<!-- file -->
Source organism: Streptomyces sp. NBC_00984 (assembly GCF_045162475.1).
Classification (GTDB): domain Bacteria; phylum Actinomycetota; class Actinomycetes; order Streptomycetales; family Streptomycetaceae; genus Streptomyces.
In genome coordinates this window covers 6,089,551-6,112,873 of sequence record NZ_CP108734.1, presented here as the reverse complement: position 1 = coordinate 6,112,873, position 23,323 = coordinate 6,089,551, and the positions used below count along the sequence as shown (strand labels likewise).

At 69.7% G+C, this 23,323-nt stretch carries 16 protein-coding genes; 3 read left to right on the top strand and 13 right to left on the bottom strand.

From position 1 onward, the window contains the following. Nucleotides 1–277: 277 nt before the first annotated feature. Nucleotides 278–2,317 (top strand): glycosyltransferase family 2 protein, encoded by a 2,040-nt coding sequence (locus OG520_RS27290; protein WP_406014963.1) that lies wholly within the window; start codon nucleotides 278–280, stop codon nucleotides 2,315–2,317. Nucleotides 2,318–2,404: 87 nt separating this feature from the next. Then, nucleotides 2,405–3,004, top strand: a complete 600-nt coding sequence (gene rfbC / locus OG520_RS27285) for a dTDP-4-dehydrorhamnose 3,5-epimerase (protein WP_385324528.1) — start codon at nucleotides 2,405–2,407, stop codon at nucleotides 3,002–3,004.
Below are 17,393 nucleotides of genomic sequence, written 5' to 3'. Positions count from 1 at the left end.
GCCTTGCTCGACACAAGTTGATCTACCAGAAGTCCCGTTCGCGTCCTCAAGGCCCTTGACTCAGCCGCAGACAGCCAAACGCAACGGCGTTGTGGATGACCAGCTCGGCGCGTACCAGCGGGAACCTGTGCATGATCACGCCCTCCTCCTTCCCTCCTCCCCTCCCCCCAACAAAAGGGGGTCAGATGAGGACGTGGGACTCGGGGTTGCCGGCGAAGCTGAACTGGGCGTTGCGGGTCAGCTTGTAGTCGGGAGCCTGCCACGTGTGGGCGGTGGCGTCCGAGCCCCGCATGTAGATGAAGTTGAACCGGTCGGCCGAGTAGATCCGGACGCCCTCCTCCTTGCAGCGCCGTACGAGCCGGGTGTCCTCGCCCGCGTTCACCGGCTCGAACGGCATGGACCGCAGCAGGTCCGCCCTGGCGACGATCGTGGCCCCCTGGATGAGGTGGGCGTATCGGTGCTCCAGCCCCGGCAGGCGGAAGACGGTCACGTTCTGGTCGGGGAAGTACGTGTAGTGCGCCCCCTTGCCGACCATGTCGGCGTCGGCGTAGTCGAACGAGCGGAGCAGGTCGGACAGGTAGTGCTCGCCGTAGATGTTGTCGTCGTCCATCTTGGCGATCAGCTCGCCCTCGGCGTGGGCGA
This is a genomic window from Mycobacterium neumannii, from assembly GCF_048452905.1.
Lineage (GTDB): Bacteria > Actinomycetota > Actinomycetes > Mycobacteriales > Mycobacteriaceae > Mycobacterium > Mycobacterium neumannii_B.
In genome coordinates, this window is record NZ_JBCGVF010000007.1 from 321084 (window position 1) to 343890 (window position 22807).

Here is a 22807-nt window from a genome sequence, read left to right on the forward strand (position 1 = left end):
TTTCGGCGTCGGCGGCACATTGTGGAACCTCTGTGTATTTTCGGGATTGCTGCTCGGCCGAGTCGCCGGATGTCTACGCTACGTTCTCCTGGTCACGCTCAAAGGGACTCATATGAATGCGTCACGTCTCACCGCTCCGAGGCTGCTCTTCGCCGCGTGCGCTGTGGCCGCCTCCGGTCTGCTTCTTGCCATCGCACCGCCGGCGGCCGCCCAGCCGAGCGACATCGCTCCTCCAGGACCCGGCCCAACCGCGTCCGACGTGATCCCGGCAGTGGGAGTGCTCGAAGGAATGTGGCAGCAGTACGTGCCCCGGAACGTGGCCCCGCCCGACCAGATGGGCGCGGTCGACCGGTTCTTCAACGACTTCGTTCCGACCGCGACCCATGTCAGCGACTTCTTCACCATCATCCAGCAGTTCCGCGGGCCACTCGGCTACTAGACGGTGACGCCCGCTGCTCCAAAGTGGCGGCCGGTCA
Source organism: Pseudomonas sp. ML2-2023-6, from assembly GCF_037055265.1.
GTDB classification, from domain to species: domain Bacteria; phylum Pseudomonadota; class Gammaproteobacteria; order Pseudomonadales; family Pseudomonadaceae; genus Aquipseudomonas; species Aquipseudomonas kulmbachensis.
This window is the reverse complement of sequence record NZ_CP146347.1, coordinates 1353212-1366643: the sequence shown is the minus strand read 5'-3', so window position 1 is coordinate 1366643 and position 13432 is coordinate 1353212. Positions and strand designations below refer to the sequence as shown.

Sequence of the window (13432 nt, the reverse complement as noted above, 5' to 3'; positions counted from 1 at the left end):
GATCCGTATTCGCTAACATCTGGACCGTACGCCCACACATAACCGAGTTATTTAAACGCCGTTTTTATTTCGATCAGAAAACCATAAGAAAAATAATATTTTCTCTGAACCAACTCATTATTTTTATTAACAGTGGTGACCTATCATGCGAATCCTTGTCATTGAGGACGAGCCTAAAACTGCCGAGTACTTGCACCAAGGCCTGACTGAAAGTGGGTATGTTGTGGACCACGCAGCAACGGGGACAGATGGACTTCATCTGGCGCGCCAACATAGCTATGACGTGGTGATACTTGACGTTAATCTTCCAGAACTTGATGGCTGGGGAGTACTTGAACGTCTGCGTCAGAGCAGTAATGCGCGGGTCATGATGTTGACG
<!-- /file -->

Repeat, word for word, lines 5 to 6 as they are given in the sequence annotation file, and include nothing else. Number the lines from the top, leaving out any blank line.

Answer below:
From position 1 onward, the window contains the following. Nucleotides 1–277: 277 nt before the first annotated feature. Nucleotides 278–2,317 (top strand): glycosyltransferase family 2 protein, encoded by a 2,040-nt coding sequence (locus OG520_RS27290; protein WP_406014963.1) that lies wholly within the window; start codon nucleotides 278–280, stop codon nucleotides 2,315–2,317. Nucleotides 2,318–2,404: 87 nt separating this feature from the next. Then, nucleotides 2,405–3,004, top strand: a complete 600-nt coding sequence (gene rfbC / locus OG520_RS27285) for a dTDP-4-dehydrorhamnose 3,5-epimerase (protein WP_385324528.1) — start codon at nucleotides 2,405–2,407, stop codon at nucleotides 3,002–3,004.
Below are 17,393 nucleotides of genomic sequence, written 5' to 3'. Positions count from 1 at the left end.